I actually really liked Gretchen. She may have started off as completely dependent on her brother, but as her brother and her start to spend less time together, Gretchen begins to discover more about herself and what she wants in life. After witnessing so many oblivious protagonists finally stumbling onto the obvious, I appreciated Gretchen's lack of naiveté. After a troubled past, Gretchen has learned to trust in her instincts. She may want to see the best in people, but she doesn't simply dismiss a bad feeling. She knows when something's not quite right, and she gets to the bottom of it. Plus, she doesn't just sit back and let others defend her. She learns how to fight and defend herself so she doesn't vanish like her sister. She's one tough cookie, and I couldn't help but admire her.
As for Ansel, I found him to be wishy washy. He wasn't as fleshed out as Gretchen; in fact, I found him to be forgettable. He felt more like a secondary character than a main character, but I can accept this since the focus seemed to be more on the dynamics between Sophia and Gretchen. Sophia and Gretchen's friendship is formed on shaky foundations, considering both girls suffer from trust issues and insecurities. There is some romance between Sophia and Ansel, and I thought it was very sweet, but the tentative bond between Sophia and Gretchen was the most intriguing element of Sweetly. I was hoping and praying that things would go smoothly for these two and that they would become fast friends, but I felt uneasy from the beginning, terrified that things would eventually change.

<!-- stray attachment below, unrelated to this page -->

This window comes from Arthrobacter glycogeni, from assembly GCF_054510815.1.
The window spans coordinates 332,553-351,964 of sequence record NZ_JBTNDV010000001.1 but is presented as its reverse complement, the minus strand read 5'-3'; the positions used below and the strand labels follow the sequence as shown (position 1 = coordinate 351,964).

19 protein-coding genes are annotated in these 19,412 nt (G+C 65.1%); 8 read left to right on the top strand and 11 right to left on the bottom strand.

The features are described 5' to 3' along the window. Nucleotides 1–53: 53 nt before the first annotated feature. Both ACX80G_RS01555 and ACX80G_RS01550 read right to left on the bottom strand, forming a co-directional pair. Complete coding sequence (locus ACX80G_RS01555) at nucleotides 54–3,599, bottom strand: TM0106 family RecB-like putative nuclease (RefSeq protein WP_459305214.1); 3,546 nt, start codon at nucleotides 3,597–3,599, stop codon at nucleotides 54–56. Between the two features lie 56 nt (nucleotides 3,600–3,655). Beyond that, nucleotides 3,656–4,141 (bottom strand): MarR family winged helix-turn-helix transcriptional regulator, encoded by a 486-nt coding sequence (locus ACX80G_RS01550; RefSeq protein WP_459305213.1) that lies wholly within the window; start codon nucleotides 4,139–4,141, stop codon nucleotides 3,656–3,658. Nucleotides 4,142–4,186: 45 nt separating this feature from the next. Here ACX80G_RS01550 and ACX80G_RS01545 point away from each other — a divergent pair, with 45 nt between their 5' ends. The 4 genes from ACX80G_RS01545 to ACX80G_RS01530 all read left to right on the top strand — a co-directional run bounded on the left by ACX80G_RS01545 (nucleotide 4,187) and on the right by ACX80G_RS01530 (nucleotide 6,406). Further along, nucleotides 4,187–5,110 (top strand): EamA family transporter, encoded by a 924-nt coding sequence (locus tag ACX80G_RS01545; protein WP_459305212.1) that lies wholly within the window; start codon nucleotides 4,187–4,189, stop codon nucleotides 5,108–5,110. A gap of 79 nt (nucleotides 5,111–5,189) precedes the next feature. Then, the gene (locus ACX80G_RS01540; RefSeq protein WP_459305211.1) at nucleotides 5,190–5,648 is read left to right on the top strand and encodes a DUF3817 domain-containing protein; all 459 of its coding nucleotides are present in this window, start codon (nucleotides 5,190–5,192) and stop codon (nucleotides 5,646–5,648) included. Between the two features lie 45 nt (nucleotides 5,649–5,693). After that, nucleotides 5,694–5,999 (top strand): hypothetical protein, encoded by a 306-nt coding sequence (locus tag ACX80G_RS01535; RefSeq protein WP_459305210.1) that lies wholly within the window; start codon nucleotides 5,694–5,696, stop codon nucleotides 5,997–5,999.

While I loved the creepy factor of Sweetly, and how the dark, oppressive forest presented a constant threat, I can't help but wish that Sweetly had adopted more elements from the original tale. I don't expect every retelling to remain entirely faithful to the original, but I was hoping the book would present some darker twists instead of taking such a predictable route. I think I would have liked Sweetly more if it was a unique Hansel and Gretel retelling instead of a companion novel trying to tie in plot developments from Sisters Red. I think it needed to stand on its own more.
I will warn you that if you have a sweet tooth, you might want to have candy on hand while reading Sweetly. As the name suggests, there are so many delicious treats mentioned, as Sophia runs a candy shop. These sweets sounded heavenly and had me craving chocolate like crazy.
While Sweetly didn't stand out as a unique Hansel and Gretel retelling, it was still a suspenseful, chilling read that kept me reading on even if I wasn't fully invested. I fully intend to read Pearce's third Fairytale Retelling, Fathomless, in the future. It is a retelling of Han's Christian Andersen's The Little Mermaid, and I'm anxious to see how Pearce reimagines this tale.